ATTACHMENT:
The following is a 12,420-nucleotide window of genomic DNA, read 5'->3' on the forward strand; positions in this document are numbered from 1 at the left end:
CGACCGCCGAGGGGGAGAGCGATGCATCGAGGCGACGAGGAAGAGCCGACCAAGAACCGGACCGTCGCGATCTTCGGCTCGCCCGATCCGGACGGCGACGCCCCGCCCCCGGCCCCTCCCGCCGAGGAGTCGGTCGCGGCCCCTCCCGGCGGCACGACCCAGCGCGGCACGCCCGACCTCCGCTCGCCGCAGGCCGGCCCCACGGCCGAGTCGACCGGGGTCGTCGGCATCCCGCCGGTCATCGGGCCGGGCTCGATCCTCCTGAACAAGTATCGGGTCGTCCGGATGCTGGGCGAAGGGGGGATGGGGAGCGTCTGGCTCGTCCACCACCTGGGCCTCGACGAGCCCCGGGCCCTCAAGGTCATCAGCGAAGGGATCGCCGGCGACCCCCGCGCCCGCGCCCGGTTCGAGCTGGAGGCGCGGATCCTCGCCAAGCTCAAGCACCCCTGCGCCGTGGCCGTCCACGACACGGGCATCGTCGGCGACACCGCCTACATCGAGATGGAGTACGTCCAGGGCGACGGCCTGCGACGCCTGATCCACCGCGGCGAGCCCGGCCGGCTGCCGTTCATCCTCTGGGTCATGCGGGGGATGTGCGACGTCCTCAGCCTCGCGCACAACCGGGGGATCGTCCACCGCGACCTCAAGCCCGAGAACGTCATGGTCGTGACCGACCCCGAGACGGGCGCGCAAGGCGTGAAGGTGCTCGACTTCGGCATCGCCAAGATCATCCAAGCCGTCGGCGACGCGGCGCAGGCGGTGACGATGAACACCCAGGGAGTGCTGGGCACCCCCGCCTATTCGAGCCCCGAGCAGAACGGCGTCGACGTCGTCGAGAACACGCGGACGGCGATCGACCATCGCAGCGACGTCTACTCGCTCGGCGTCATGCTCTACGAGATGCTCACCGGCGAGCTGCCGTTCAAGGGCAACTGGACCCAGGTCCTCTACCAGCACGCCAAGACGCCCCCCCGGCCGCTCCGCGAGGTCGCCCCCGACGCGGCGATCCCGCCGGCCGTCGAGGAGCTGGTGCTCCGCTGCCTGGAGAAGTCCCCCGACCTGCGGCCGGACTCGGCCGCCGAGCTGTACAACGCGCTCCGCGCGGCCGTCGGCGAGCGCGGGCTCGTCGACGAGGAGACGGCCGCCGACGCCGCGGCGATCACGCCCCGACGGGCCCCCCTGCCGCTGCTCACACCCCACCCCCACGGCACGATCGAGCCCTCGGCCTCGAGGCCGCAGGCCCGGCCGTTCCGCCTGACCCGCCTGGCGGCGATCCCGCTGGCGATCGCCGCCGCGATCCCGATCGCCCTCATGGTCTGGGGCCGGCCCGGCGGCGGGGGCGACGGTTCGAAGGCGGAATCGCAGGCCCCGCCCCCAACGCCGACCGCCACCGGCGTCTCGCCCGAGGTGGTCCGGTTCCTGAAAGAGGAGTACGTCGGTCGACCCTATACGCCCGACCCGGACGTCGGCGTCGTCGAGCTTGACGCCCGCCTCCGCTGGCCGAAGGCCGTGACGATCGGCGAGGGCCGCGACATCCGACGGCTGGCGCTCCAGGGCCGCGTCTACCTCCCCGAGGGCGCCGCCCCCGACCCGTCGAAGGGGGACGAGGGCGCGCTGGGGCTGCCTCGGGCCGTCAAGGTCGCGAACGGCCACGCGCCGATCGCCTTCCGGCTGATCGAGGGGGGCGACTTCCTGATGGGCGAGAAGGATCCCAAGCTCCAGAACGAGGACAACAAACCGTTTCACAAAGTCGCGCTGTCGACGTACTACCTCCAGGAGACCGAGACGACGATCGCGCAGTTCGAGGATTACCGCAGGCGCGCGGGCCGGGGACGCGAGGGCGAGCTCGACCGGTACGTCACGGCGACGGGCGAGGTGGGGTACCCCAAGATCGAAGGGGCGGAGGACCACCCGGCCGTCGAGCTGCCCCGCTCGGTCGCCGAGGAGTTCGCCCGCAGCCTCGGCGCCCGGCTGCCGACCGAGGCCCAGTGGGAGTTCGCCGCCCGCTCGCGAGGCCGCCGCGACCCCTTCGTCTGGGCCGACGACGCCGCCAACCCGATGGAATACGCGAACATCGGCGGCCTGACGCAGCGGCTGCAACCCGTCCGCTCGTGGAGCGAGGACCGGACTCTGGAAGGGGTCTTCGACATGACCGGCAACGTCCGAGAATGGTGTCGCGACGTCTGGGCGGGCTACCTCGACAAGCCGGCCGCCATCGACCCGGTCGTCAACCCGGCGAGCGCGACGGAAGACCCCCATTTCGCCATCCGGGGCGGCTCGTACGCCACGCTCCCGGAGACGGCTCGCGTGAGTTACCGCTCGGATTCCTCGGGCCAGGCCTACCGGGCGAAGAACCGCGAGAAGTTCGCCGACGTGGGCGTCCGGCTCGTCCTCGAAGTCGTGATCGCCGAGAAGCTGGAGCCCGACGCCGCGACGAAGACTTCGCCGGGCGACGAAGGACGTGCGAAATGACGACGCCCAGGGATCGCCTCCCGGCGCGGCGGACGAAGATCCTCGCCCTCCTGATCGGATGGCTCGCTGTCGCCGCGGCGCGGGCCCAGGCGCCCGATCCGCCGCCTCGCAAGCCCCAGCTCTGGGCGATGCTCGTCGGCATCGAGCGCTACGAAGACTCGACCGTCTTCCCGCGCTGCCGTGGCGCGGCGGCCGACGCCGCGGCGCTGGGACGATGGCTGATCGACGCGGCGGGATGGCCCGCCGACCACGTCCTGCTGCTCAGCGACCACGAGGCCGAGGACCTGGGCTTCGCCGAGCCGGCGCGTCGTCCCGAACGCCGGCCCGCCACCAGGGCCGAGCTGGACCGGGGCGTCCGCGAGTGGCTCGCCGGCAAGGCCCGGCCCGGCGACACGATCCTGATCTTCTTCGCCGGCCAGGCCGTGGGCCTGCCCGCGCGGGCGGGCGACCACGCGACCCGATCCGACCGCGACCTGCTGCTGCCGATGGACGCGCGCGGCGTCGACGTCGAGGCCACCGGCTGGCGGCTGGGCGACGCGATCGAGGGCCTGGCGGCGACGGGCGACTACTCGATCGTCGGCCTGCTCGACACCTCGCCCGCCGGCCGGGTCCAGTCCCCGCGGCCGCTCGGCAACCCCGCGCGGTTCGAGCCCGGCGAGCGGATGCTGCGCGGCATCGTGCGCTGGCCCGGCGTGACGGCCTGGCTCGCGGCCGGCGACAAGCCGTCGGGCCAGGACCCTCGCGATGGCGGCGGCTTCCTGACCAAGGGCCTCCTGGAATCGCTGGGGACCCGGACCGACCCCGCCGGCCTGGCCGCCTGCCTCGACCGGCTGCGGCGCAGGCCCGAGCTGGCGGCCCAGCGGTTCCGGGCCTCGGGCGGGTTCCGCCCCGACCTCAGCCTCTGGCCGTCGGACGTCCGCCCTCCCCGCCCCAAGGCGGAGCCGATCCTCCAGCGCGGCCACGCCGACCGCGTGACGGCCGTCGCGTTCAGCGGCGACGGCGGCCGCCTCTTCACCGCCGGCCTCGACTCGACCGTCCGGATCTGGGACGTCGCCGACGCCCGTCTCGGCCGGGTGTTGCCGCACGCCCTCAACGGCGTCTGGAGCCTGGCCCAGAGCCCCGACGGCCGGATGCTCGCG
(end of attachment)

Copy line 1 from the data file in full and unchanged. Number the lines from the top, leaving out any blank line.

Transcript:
The following is a 12,420-nucleotide window of genomic DNA, read 5'->3' on the forward strand; positions in this document are numbered from 1 at the left end: